It was a major surprise that two Polish players, Jerzy Janowicz, ranked 22, and Lukaz Kubot, ranked 130, played each other in the last eight of the men’s singles. Their achievement and never-say-die spirit are laudable, struggle as they did with measly budgets and poor infrastructure and support. Janowicz, 6’ 8”, is an outstanding talent. He is sure to make it to the top 10. With proper support and coaching, he has the potential to win a Grand Slam. Tomas Berdych of the Czech Republic has been knocking on the door and, with a bit of luck, could become a serious contender for a Grand Slam.

The first Wednesday was described as “a crazy day of falling stars”. The slippery grass, attributed to a late spring, took a heavy toll on the players. Apart from the upset victories, seven players withdraw because they had heavy falls or were injured. Amongst the women, Victoria Azarenka (seeded 2), Maria Sharapova (3) and Kirilenko (10) went out on that day.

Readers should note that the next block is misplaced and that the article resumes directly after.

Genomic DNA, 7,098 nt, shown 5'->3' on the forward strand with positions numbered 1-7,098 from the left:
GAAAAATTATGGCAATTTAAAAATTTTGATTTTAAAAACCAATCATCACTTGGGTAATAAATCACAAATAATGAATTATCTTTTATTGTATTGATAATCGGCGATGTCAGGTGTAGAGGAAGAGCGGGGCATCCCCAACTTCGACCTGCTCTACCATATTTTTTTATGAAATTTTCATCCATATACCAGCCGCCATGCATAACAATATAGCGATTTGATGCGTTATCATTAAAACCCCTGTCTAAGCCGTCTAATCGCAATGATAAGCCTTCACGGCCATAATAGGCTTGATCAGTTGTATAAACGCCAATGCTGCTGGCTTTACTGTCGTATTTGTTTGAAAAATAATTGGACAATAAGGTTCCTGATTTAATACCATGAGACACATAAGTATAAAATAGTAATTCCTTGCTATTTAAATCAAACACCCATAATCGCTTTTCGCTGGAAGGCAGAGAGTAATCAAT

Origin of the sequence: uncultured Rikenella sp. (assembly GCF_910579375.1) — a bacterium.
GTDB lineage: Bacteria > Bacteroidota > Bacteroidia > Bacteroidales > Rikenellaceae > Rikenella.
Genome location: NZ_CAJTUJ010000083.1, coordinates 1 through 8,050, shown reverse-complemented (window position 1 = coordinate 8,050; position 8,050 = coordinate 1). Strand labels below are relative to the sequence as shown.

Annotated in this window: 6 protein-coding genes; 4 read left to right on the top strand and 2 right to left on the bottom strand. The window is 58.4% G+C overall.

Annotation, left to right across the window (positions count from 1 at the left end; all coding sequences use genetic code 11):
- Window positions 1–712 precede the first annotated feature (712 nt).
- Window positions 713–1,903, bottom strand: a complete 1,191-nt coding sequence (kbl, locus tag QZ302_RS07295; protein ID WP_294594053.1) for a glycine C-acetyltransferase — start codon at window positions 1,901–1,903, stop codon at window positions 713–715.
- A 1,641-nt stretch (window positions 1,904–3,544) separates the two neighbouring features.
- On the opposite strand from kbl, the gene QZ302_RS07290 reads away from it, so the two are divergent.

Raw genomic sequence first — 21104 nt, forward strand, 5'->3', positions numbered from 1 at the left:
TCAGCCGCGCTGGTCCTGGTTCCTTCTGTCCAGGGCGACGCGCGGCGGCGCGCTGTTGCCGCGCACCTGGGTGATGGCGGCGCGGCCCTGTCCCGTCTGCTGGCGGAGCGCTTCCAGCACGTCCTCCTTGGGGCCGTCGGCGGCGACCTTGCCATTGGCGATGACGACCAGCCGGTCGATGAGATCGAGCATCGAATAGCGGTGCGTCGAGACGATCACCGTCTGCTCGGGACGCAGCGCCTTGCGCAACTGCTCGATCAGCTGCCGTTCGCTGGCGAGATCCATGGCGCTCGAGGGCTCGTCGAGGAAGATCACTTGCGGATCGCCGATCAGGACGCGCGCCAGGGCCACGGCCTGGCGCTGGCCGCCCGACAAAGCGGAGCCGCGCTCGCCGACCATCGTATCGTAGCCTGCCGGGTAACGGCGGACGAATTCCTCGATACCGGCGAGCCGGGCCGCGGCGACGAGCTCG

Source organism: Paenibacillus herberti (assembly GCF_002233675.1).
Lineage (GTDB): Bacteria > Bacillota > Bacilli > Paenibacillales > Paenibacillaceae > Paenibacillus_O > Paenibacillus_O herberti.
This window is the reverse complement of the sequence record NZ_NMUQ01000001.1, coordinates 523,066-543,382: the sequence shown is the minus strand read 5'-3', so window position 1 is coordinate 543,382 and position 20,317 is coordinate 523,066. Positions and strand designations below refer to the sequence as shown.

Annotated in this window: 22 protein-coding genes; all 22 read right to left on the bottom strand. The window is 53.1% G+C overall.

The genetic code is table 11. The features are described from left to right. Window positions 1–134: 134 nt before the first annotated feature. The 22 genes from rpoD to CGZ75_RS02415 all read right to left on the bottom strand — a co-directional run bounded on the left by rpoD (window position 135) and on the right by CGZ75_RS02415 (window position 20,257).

Then, Serena Williams (top seed), after leading 3-1 and 40/15 in the final set, was defeated by Sabine Lisicki (24th seed) of Germany in the fourth round. It seemed to be an emotional meltdown as Serena was without her usual support team of sister, mother, father and entourage of friends. Besides, she was involved in an emotional tussle with Sharapova over her (Serena’s) dashing French coach Patrick Mourataglou.

Among the tests for tennis immortality is staying power at the highest levels and great mental depth and strength to combat the “slings and arrows of outrageous fortune”. I recall that in 1952, the 18-year-old Maureen Connolly of the United States had the mental strength to sack her domineering coach Eleanor “Teach” Tenant a week before Wimbledon at Queen’s Club. She went on to win the title in 1952, 1953 and 1954.